Let’s look at our suspension choices:

The contenders

Teraflex two-door 3-inch lift kit w/4 arms & front track bar (Photo courtesy Teraflex)

Teraflex two-door 3-inch lift kit w/4 arms & front track bar (Photo courtesy Teraflex)

Metalcloak Overland Elite 2.5-inch kit (Photo courtesy Metalcloak)

Metalcloak Overland Elite 2.5-inch kit (Photo courtesy Metalcloak)

Rock Krawler Overland 2.5-inch kit (Photo courtesy Rock Krawler)

Rock Krawler Overland 2.5-inch kit (Photo courtesy Rock Krawler)


Metalcloak Overland Elite 2.5-inch system: The top of the line in Metalcloak’s overland-oriented suspension systems, the Overland Elite reduces cost by reusing the original-equipment control arms, instead utilizing drop brackets for caster correction. (MSRP: $1,269)

Rock Krawler Overland 2.5-inch system: A smooth on-road ride and improved off-road handling are among the top benefits of Rock Krawler’s 2.5-inch overland system. It features progressive coil springs, front sway bar disconnects and longer rear links, and includes Rock Krawler’s “abuse-proof” lifetime warranty. (MSRP: $1,242.10)

Teraflex 3-inch lift with four control arms & front track bar: To create a lift kit comparable to those from Metalcloak and Rock Krawler, Teraflex took their standard-issue three-inch lift kit and added front lower and rear upper adjustable control arms and a front adjustable track bar. (MSRP: $1,759.99)


Components & considerations

Coil springs: We’ve only started, and already our three kits couldn’t be more different. Teraflex uses traditional linear coil springs to achieve 2.5 inches of lift and a factory-like ride, then tops the springs with a half-inch spacer to achieve its advertised three inches. Metalcloak, on the other hand, issues two pair of its “true dual-rate” coils, which combines a traditional linear spring lower with a “flex rate” section that remains compressed at ride height. This design ensures the springs stay seated in their purchases, even at the extremes of articulation. Rock Krawler’s approach is more high-tech. Where Rock Krawler once used springs of different designs in the front and back, the company’s Overland lifts use progressive springs front and rear.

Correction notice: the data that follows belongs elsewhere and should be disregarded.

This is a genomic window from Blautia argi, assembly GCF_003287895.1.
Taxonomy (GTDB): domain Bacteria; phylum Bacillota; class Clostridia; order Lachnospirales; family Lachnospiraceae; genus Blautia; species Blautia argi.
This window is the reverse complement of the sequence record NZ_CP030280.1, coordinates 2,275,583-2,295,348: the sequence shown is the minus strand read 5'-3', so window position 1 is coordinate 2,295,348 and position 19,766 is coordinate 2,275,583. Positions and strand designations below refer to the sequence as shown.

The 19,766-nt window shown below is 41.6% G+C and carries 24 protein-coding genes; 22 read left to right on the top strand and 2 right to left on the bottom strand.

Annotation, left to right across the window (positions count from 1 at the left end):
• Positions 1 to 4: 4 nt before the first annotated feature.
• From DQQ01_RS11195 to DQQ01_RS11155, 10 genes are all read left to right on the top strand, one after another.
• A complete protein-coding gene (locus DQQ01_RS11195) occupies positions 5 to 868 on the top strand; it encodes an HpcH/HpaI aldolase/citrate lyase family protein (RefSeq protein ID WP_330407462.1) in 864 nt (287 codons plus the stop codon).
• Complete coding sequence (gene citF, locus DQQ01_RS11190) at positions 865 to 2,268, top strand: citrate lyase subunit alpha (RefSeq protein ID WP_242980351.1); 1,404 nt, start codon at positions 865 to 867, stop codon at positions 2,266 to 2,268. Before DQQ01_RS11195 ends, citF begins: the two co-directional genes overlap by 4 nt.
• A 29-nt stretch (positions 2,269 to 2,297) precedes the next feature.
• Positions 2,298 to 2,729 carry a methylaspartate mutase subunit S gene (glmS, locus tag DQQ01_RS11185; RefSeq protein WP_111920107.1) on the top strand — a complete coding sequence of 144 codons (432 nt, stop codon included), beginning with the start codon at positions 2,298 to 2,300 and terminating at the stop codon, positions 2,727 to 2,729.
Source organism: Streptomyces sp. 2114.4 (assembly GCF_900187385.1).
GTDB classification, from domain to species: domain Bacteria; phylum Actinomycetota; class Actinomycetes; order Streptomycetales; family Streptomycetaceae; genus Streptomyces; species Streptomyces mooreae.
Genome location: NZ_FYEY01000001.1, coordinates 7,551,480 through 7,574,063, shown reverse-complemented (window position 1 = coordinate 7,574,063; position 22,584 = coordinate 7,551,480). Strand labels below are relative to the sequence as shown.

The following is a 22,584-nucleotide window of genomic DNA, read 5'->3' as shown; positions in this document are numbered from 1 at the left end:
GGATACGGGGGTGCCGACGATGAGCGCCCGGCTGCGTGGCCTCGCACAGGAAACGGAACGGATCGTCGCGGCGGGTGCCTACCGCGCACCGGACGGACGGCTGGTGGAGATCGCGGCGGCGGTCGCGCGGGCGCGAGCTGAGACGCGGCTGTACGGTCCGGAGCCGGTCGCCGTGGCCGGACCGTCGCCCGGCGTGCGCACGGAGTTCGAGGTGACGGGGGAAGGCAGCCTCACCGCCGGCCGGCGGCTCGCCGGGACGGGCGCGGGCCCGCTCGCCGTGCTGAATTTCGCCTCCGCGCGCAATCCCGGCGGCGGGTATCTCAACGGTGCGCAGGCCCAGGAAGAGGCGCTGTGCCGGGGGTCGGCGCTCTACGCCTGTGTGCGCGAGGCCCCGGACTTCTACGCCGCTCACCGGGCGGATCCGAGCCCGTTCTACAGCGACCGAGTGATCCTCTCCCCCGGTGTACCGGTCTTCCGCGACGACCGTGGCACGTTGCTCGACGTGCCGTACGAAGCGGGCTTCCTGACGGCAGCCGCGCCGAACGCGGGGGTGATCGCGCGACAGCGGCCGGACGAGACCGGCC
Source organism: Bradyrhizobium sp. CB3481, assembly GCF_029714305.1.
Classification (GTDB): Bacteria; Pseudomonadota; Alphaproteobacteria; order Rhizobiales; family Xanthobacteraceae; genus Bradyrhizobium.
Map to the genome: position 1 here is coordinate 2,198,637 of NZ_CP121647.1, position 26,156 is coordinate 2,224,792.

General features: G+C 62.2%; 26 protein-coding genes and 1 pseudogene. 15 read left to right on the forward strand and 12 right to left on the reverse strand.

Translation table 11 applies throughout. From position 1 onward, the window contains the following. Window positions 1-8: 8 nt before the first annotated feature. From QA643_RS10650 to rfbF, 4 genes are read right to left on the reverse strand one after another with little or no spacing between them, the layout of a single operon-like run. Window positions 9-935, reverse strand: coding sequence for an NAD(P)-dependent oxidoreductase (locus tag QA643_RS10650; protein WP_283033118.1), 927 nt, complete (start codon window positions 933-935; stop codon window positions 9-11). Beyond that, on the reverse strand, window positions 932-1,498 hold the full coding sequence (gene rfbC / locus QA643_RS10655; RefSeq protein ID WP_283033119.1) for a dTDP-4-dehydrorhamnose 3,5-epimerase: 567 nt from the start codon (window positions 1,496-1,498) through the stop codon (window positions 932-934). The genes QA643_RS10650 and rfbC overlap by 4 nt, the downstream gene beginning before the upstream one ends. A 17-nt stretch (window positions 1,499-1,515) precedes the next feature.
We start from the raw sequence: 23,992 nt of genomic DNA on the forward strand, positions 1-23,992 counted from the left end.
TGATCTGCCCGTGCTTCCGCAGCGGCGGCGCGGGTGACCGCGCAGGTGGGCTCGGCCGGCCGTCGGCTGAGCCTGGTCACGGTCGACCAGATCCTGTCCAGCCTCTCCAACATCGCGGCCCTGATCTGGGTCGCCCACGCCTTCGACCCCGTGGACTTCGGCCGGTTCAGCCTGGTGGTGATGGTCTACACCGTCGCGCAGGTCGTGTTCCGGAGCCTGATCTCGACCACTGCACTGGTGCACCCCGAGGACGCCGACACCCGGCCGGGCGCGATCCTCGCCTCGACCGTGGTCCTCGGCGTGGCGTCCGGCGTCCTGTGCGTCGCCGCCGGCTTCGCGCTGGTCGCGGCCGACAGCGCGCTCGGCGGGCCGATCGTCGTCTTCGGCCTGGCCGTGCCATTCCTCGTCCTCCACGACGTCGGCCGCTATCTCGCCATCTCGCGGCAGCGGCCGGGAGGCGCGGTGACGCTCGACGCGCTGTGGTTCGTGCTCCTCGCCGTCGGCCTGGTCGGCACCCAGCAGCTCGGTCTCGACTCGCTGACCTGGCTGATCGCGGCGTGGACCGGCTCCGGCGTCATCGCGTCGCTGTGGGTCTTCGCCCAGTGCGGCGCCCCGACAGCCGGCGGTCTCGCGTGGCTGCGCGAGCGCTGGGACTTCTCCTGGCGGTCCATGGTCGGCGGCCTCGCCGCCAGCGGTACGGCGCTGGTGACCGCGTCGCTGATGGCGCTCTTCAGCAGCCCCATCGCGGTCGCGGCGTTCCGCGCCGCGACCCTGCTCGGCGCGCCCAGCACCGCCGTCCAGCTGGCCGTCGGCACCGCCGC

While many coil-spring lifts deliver slightly more lift than advertised to account for the varying weight of Jeep and armor, both Metalcloak and Rock Krawler kits are known to give significantly more than the stated height. (This is less an issue now that Rock Krawler offers specific springs for two- and four-door Jeep JKs.) For example, a survey of nearly a dozen owners of two-door JKs like mine reveals the average lift height from a 2.5-inch Metalcloak kit was about 3 3/8 inches!


Function of Metalcloak’s “True Dual-Rate” coil spring (Animation courtesy Metalcloak)


Both the dual-rate and progressive coils provide an excellent on-road ride and trail manners, superior to a linear spring, but progressive springs can sometimes be difficult to pair with a suitable shock. Any shock not specifically valved for the spring will have a hard time adjusting to the progressive springs’ five spring rates (three load rates and two transitional rates). Advantage: Metalcloak

RK Res ShkShocks: None of the kits in today’s comparison include shocks. Each company offers house-branded or third-party standard or long-travel shocks as an option. For Teraflex, that’s a pair of Fox options headlining the available options, with a twin-tube design serving as an economic back-up. Rock Krawler offers monotube or external-reservoir versions of what I suspect is a rebadged Bilstein unit, similar to American Expedition Vehicles’ approach. For it’s part, Metalcloak touts its high-performance Six-Pack shocks, but also offers a long-travel option from Old Man Emu and a Chinese-sourced house brand. All these options are nice, but savvy consumers will look for the best standalone deal. Advantage: Tie